Virtualisation technology creates next-gen avionic systems
Next-generation avionics systems are being developed by Collins Aerospace using Wind River’s Helix Virtualisation platform.
The open architecture design provides the flexibility for future growth allowing the easy insertion of both commercial and military innovations in a cost-effective way. Standardising on a single platform solves hard challenges such as affordability, safety certification program risk, legacy software integration, and standards conformance.
Avionics developers are creating prototypes for urban air mobility options, such as air taxis or commercial supersonic aircraft, sharing the airspace with drones, commercial aircraft and helicopters and autonomous swarm technologies, such as manned-unmanned teaming, and systems for future vertical lift.
Virtualisation technologies allow aerospace manufacturers to evolve their business models to support new technology insertions, such as open source-based applications and new proprietary IP, while reusing legacy IP in new safety-critical systems.
Collins Aerospace leverages Wind River Helix Virtualisation Platform to enable future applications. Rather than relying on proprietary single-function devices, Helix Platform uses multi-OS virtualisation to enable integration of mixed-criticality applications onto a single compute software platform, simplifying, securing, and future-proofing designs. Applications can be legacy or new capability, based on industry standards such as ARINC 653, POSIX, or FACE, and based on operating systems such as Linux, VxWorks and containers, ready for the system to adapt as the market evolves and needs change.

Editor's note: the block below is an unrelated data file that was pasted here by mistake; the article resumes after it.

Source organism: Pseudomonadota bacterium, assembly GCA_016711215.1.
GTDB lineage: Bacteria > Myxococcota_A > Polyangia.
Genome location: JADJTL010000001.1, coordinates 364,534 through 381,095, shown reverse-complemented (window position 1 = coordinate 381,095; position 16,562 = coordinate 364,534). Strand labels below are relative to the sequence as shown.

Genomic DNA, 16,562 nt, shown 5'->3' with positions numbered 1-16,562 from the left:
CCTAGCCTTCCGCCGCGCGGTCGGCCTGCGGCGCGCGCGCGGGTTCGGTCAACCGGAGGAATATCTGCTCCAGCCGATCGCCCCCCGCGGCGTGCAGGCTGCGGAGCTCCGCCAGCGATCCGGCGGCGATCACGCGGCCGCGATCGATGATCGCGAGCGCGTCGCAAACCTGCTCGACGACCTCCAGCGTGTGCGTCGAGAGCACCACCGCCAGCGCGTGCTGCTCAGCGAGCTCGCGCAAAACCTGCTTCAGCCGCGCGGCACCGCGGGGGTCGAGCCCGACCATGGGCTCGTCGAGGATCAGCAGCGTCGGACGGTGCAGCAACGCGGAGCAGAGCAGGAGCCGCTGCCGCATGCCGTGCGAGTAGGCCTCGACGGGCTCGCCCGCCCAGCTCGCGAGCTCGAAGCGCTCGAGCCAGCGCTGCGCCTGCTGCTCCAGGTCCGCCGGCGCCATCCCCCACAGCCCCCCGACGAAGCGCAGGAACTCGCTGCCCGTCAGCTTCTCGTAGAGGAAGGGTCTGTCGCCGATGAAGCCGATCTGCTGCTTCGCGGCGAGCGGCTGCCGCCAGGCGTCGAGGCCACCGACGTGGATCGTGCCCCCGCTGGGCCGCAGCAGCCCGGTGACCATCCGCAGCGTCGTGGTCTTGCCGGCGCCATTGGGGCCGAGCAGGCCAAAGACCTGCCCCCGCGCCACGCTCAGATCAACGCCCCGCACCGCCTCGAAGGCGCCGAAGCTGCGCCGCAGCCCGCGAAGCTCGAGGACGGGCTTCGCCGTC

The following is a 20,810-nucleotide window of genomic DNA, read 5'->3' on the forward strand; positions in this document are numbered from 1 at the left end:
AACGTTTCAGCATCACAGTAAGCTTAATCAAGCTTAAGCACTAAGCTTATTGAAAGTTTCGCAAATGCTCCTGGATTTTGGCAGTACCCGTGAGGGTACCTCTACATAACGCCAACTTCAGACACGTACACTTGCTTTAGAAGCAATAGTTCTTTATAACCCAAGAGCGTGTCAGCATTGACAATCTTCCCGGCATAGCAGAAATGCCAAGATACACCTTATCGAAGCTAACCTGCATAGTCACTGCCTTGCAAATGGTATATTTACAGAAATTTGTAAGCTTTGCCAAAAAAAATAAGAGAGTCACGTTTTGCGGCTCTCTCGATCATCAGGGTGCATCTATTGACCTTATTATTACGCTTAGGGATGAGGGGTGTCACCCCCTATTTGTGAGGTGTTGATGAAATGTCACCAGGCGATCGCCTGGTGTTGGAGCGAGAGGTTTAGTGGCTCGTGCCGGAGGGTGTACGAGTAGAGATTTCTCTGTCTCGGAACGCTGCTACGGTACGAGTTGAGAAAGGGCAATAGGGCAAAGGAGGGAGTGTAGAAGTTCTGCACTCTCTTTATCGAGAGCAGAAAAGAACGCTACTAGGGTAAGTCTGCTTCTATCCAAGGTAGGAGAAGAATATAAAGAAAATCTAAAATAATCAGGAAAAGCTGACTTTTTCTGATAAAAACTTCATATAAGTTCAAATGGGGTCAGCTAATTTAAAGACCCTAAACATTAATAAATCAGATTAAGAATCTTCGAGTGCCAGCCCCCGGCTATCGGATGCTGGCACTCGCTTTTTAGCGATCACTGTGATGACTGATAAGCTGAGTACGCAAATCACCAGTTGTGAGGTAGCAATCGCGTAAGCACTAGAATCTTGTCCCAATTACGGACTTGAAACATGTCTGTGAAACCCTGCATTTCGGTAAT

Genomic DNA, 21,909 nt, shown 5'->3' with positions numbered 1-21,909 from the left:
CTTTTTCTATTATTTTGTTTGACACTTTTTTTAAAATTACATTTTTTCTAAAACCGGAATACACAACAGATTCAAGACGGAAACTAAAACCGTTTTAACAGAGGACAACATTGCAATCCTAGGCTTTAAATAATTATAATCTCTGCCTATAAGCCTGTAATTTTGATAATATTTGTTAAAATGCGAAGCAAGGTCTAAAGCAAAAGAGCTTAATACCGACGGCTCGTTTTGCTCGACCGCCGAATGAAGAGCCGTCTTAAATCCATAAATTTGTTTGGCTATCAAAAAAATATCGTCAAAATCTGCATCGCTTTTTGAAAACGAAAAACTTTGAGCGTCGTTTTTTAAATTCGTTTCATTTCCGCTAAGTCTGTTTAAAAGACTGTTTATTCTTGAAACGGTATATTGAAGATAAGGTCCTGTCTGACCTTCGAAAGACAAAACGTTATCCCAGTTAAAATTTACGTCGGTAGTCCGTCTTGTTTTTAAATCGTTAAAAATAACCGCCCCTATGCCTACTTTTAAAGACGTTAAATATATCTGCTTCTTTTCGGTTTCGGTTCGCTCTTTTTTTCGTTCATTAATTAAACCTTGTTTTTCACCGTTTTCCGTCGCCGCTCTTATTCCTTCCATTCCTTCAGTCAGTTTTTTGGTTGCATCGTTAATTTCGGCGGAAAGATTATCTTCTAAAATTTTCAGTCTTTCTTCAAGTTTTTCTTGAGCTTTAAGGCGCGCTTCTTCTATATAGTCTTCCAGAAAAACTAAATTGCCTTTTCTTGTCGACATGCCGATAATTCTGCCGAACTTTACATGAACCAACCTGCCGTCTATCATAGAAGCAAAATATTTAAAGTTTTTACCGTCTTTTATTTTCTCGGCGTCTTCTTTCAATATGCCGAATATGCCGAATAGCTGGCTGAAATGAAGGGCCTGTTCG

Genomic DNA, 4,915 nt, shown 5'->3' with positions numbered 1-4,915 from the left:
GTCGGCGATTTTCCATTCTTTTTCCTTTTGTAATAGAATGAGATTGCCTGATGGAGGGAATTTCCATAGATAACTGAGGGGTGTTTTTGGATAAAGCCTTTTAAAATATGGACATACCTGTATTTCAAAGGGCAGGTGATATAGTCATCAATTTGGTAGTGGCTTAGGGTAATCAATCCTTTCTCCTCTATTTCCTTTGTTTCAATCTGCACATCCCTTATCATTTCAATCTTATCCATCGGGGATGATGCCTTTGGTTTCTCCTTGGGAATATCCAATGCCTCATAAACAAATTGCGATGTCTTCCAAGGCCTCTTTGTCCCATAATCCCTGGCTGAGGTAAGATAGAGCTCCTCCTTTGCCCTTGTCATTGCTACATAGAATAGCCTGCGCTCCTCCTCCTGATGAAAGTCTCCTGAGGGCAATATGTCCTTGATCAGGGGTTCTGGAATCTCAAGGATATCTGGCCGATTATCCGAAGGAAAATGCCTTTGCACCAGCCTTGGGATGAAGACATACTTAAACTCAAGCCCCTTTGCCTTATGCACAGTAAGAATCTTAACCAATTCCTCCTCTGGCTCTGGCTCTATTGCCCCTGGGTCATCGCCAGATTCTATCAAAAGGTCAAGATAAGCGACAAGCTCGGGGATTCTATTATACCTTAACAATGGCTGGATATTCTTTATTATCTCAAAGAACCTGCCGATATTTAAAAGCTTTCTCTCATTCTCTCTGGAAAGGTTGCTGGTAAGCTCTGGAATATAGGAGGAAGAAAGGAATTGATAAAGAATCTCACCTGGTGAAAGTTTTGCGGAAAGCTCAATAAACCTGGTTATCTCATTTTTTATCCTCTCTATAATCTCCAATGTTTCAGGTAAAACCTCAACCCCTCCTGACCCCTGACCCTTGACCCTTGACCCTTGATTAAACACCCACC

The challenge is designing systems that remain relevant as technology progresses and market needs shift. The main objectives are to write once and reuse many times, upgrade without entirely redesigning the system, and prepare for the future, even though it is not clear what it will look like. This can mean coupling innovation with safety to meet different levels of certification and criticality around the world. This is crucial when looking at the global program, with all its upgrades and retrofits. To sell the same system into several markets and geographies usually requires some adjustments. Using mixed-criticality applications without redesigning the entire system and breaking previously-obtained safety certifications is paramount.